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Comment Re:Can't sue cops *personally* for requesting ID (Score 1) 141

On the other hand: Two weeks after a police station in Dallas is shot at, a guy is hiding in bushes across the street from a police station near Dallas. Cops approach to see what's going on. The guy is filming the police station (casing it?). Cops ask for ID. The guy asks to speak to a supervisor. The cops call their supervisor to come over, handcuffing the guy for five minutes until the supervisor arrives. Did they violate his Constitutional rights? Maybe. Does every reasonable officer *know* that what they did violates his civil rights? No, an officer might reasonably *think* it's okay to cuff the guy for five minutes. There's not *clearly established law* that in the situation described, they can't cuff him while awating the supervisor he requested. Therefore he can sue the city the cops work for, but can't sue the individual cops personally.

The second scenario above, in which a reasonable cop might mistakenly think cuffing him for a minute is okay, is patterned after the actual events in this case. In reality, he wasn't hiding in the bushes. I added that to make it a better example, an example of a scenario where a reasonable cop might be unsure of what they can and can't legally do.

Actually, I don't think that would be legal, and there is clearly established law that the cuffing is at least a detention requiring reasonable suspicion. It's been well established that they can pat the guy down for weapons legally, and that should be sufficient to assuage their concerns - cuffing someone simply because they refuse to give their ID would be unreasonable.
In this particular case, you'll note that the officers actually won the appeal (affirming qualified immunity) on the first amendment claim and the fourth amendment claim for unlawful detention, but lost on the fourth amendment claim for unlawful arrest. As the court noted, "an investigative detention must be temporary and last no longer than is necessary to effectuate the purpose of the stop.” Specifically:

... the officers were not taking investigative steps to determine who he was (aside from repeatedly asking him for identification) or what threat he might have posed. Neither does anything in the amended complaint suggest that Turner had a weapon, was using his hands in a threatening way, or otherwise posed a threat that required such restraint. The officers’ handcuffing Turner and placing him in the patrol car, as alleged in the amended complaint, were not reasonable under the circumstances. We conclude that a reasonable person in Turner’s position would have understood the officers’ actions “to constitute a restraint on [Turner’s] freedom of movement of the degree which the law associates with formal arrest.”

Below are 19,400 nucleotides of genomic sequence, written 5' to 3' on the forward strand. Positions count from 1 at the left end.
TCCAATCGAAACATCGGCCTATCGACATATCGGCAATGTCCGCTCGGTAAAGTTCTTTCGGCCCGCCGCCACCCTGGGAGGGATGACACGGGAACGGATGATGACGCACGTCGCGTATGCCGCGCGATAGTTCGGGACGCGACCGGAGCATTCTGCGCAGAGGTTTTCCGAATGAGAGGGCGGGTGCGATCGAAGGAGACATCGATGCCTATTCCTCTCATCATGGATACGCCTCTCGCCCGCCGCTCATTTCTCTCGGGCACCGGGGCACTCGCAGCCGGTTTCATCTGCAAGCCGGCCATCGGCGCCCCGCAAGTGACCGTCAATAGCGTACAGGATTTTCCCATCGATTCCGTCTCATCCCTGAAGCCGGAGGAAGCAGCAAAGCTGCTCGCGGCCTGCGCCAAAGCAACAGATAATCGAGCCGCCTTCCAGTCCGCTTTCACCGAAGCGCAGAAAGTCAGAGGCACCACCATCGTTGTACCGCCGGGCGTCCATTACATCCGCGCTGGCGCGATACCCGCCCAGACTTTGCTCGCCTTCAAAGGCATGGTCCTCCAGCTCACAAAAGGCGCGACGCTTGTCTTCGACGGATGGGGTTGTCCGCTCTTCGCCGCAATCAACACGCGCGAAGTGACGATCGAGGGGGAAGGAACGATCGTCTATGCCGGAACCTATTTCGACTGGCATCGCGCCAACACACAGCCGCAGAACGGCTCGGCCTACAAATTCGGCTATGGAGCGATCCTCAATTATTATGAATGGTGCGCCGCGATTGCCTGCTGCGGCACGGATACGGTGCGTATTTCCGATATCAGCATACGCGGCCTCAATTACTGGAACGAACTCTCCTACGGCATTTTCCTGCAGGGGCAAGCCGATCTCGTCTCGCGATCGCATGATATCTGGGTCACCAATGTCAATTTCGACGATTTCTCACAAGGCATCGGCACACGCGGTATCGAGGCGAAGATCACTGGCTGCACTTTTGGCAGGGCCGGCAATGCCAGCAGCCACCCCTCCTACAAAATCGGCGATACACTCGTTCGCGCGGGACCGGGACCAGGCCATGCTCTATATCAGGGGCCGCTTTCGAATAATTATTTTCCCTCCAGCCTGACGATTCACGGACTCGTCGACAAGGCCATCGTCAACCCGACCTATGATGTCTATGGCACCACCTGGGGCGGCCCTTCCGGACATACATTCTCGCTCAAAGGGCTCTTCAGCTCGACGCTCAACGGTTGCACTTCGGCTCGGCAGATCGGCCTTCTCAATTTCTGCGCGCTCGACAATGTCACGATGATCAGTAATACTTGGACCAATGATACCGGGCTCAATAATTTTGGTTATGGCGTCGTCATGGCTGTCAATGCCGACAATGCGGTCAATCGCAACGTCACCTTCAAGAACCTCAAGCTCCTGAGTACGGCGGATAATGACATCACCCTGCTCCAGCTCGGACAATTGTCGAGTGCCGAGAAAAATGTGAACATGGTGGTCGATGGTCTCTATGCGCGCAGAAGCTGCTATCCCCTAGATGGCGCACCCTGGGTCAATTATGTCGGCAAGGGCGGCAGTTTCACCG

In your hypothetical, the cops handcuff the guy while waiting for the supervisor that he asked for. They're not taking further investigative steps to determine who he is or what threat he might have posed, and he hasn't done anything to indicate he poses a threat. Just like in this case, handcuffing the guy would be unreasonable, and would likely be considered retaliation for 'being uppity' and 'contempt of cop' for daring to ask for a supervisor.

Comment Re:Supportive (Score 1) 135

Actually, if he's doing a lifelong, pay-up-front insurance model, it will be a lot more expensive to stop providing it later. The rates have to increase with cost and inflation (which will be slower than income increases), and such an insurance model is essentially flow-through and uses new money to pay for current service. It's the same way Social Security works.

Comment Re:Just Remember, Folks. (Score 1) 135

I doubt battery replacement will be a big expense in 20 years. In real life, we've seen those batteries perform such that they should still have 94% of their charge capacity after 100,000 miles. At 20 years in and 12,000 miles per year, 240,000 miles, they'll quite likely have 85% of their capacity--which means the 150 mile range is a 136 mile range. With high-voltage DC J1772 combined charge connectors, you can power that up in an hour (Tesla has supercharger stations boasting something ridiculous like 50% charge in 20 minutes). Some of these Teslas have a 280-mile range, which still gives you a 238 mile range--over 2 hours between recharging on a road trip. The extra 15-30 miles is as many minutes of driving, so is insignificant--either the long trip has too many charges already, or it's a minor inconvenience that shifts your schedule by a few minutes.

Consider modern vehicles have a 200-300 mile range. My Mazda 3 needs a gas tank fill-up every 240 miles--about 2 weeks. Since most people aren't filling their 12-gallon tank every day ($800/month of gasoline), we can surmise the range of a Tesla is well more than the range required for nearly 100% of driving. When that range decreases by 15%... you're still using 10% of the battery's charge, then charging back up when you get home. Shrug.

The battery has to start physically failing before it needs real replacing. Even if it's a $12,000 battery, it'll be an $8,000 battery or a $6,000 battery in 20 years (plus inflation--which means it might still be a $12k battery, but the median income will be $118k anyway so it's still half as expensive). Amortize that over 20 years. Gas today is $600/year (with 2% inflation over 20 years: $891); battery tech taking half the labor (low-maintenance, self-driving, electric freight haulers to deliver heavy shit; automated factories) means you'd be looking at $300/year paid in the inflated future. You're comparing roughly $20k of gas to $6k of batteries--and, again, you can probably defer the battery replacement.

Consider that plus the damn things require a bit under 1/4 of the cost of gasoline--you're looking at $5k over 20 years there. So you're saving $9k out of $20k. You could also get a Zero SR and pay about $1,620 over 20 years instead.